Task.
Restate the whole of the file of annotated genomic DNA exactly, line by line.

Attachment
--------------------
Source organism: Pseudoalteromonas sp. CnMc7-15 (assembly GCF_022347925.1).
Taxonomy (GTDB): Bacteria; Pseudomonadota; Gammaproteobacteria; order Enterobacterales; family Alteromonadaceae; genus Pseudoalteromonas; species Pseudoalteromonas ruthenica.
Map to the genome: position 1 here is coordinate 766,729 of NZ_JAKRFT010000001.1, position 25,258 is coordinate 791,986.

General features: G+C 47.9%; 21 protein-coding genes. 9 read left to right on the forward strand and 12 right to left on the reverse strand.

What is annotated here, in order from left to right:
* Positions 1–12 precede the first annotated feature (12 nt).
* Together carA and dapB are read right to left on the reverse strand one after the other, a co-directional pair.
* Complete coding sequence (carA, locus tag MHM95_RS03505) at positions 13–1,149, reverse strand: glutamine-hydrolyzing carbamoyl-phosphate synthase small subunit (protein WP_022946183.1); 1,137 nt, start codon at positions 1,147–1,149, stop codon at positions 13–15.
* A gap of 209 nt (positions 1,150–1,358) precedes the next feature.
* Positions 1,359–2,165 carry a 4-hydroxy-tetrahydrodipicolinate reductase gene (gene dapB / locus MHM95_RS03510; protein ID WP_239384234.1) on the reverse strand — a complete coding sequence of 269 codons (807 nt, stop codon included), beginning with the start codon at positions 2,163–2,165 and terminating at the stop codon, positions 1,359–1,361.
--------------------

Source organism: Pseudoalteromonas sp. CnMc7-15 (assembly GCF_022347925.1).
Taxonomy (GTDB): Bacteria; Pseudomonadota; Gammaproteobacteria; order Enterobacterales; family Alteromonadaceae; genus Pseudoalteromonas; species Pseudoalteromonas ruthenica.
Map to the genome: position 1 here is coordinate 766,729 of NZ_JAKRFT010000001.1, position 25,258 is coordinate 791,986.

General features: G+C 47.9%; 21 protein-coding genes. 9 read left to right on the forward strand and 12 right to left on the reverse strand.

What is annotated here, in order from left to right:
* Positions 1–12 precede the first annotated feature (12 nt).
* Together carA and dapB are read right to left on the reverse strand one after the other, a co-directional pair.
* Complete coding sequence (carA, locus tag MHM95_RS03505) at positions 13–1,149, reverse strand: glutamine-hydrolyzing carbamoyl-phosphate synthase small subunit (protein WP_022946183.1); 1,137 nt, start codon at positions 1,147–1,149, stop codon at positions 13–15.
* A gap of 209 nt (positions 1,150–1,358) precedes the next feature.
* Positions 1,359–2,165 carry a 4-hydroxy-tetrahydrodipicolinate reductase gene (gene dapB / locus MHM95_RS03510; protein ID WP_239384234.1) on the reverse strand — a complete coding sequence of 269 codons (807 nt, stop codon included), beginning with the start codon at positions 2,163–2,165 and terminating at the stop codon, positions 1,359–1,361.